Long is the debate whether color should be artistic or scientifically accurate.
The census is of course, whatever you want it to be. Your images and their interpretation are dictated solely by your choice. Art spans the realm from realistic, to stylistic, to way-out-there. Scientifically accurate is going to depend upon a lot more details than just color. What matter is your end objective.
We often struggle with trying to get to a starting point. What should the color look like?
PixInsight has a magical solution. Process>ColorCalibration>PhotometricColorCalibration.
Much like the astrometric data used for star alignment, there is a catalog that contains the spectral color for each of the identified stars in the database.
The 7 Main Spectral Types of Stars:
O (Blue) ( 10 Lacerta)
B (Blue) ( Rigel)
A (Blue) ( Sirius)
F (Blue/White) ( Procyon)
G (White/Yellow) ( Sun)
K (Orange/Red) ( Arcturus)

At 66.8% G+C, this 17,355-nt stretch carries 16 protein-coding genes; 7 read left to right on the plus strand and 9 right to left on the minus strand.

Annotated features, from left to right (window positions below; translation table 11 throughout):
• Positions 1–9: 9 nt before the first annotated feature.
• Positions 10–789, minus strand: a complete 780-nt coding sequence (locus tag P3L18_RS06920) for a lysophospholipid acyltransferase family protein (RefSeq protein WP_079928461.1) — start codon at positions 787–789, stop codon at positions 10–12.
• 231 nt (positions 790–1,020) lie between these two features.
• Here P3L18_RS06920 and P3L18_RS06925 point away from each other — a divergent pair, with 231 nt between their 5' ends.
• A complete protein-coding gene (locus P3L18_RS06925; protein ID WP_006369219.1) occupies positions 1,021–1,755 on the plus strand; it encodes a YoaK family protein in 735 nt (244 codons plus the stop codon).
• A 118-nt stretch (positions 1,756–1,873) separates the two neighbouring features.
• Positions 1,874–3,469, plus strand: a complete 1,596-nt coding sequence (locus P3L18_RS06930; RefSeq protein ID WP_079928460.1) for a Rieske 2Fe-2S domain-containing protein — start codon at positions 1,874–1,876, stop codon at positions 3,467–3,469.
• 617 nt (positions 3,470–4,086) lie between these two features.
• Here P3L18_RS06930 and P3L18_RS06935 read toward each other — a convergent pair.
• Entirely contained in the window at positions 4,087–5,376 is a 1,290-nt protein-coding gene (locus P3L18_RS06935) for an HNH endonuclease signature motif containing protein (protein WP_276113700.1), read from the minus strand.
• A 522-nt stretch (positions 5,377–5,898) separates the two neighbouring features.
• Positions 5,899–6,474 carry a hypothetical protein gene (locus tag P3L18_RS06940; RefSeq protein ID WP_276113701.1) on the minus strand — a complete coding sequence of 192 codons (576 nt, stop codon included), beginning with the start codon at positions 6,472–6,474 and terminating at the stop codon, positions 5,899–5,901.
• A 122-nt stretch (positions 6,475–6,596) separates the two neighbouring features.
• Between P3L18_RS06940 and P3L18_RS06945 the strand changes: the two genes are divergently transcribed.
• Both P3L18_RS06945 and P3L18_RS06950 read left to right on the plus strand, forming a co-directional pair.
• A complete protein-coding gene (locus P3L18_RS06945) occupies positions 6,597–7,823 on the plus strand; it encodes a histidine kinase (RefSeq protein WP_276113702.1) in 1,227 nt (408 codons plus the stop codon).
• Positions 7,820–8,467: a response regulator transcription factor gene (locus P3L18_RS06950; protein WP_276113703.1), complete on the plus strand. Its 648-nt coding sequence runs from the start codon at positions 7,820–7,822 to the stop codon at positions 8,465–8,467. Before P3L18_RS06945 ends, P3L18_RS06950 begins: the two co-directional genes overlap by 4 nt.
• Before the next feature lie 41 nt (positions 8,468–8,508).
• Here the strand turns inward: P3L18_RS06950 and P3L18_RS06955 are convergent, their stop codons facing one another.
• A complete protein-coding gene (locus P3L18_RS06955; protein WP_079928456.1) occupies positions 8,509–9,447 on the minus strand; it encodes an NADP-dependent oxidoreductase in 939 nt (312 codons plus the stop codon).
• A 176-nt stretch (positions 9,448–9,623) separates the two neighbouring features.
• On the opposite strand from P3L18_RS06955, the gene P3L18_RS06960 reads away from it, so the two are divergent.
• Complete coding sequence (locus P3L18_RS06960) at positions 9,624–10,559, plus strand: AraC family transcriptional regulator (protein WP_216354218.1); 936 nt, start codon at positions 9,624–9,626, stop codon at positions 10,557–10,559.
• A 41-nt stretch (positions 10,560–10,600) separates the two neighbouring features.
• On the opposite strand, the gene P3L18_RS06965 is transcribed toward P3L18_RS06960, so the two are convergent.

M (Red) ( Betelgeuse)
Photometric Color Calibration will adjust the WHITE BALANCE of the image to a target star type as selected in the dialog.
Generally, using the default value of “Average Spiral Galaxy” will average all the star colors.
If you choose to select a star type, keep in mind that it forces that to be the white balance reference. Therefore, choosing a G-type star (yellow) will force the rest of the image towards blue.
The Photometric Color Calibration works for both broadband and narrowband filters. Keep in mind, the due to the preponderance of the Ha signal mapped to Green in narrowband, you will still have to neutralize that with the SCNR process.
What you are left with is that the stars are generally white and that can help you better visualize observed colors.
As always, there is great documentation available at:
PixInsight — Photometry-Based Color Calibration